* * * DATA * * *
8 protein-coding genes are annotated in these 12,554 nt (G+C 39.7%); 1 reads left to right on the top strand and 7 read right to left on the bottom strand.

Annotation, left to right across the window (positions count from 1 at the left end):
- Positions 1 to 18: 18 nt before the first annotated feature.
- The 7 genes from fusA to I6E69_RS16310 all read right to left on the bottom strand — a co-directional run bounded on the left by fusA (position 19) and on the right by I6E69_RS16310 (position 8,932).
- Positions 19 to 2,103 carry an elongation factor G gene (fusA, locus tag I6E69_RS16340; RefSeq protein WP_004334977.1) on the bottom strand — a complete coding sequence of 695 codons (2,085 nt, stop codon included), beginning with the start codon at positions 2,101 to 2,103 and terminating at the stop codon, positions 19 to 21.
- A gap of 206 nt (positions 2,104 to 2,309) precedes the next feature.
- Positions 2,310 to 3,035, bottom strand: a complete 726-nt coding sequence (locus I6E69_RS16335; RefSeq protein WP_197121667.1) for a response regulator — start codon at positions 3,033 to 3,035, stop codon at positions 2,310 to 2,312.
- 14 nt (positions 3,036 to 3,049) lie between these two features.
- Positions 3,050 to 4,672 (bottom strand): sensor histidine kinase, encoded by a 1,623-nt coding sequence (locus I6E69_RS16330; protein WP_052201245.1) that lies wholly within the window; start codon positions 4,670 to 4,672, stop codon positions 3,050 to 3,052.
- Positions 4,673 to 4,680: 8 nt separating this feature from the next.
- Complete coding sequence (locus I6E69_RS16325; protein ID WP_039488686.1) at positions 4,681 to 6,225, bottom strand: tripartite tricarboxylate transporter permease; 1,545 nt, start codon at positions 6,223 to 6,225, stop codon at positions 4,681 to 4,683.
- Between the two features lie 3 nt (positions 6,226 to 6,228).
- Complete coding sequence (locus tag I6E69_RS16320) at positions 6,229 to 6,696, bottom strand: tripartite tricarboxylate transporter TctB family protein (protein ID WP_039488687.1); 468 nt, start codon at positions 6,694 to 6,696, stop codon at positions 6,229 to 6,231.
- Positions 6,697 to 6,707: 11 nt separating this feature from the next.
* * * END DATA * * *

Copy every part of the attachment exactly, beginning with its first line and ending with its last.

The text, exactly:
8 protein-coding genes are annotated in these 12,554 nt (G+C 39.7%); 1 reads left to right on the top strand and 7 read right to left on the bottom strand.

Annotation, left to right across the window (positions count from 1 at the left end):
- Positions 1 to 18: 18 nt before the first annotated feature.
- The 7 genes from fusA to I6E69_RS16310 all read right to left on the bottom strand — a co-directional run bounded on the left by fusA (position 19) and on the right by I6E69_RS16310 (position 8,932).
- Positions 19 to 2,103 carry an elongation factor G gene (fusA, locus tag I6E69_RS16340; RefSeq protein WP_004334977.1) on the bottom strand — a complete coding sequence of 695 codons (2,085 nt, stop codon included), beginning with the start codon at positions 2,101 to 2,103 and terminating at the stop codon, positions 19 to 21.
- A gap of 206 nt (positions 2,104 to 2,309) precedes the next feature.
- Positions 2,310 to 3,035, bottom strand: a complete 726-nt coding sequence (locus I6E69_RS16335; RefSeq protein WP_197121667.1) for a response regulator — start codon at positions 3,033 to 3,035, stop codon at positions 2,310 to 2,312.
- 14 nt (positions 3,036 to 3,049) lie between these two features.
- Positions 3,050 to 4,672 (bottom strand): sensor histidine kinase, encoded by a 1,623-nt coding sequence (locus I6E69_RS16330; protein WP_052201245.1) that lies wholly within the window; start codon positions 4,670 to 4,672, stop codon positions 3,050 to 3,052.
- Positions 4,673 to 4,680: 8 nt separating this feature from the next.
- Complete coding sequence (locus I6E69_RS16325; protein ID WP_039488686.1) at positions 4,681 to 6,225, bottom strand: tripartite tricarboxylate transporter permease; 1,545 nt, start codon at positions 6,223 to 6,225, stop codon at positions 4,681 to 4,683.
- Between the two features lie 3 nt (positions 6,226 to 6,228).
- Complete coding sequence (locus tag I6E69_RS16320) at positions 6,229 to 6,696, bottom strand: tripartite tricarboxylate transporter TctB family protein (protein ID WP_039488687.1); 468 nt, start codon at positions 6,694 to 6,696, stop codon at positions 6,229 to 6,231.
- Positions 6,697 to 6,707: 11 nt separating this feature from the next.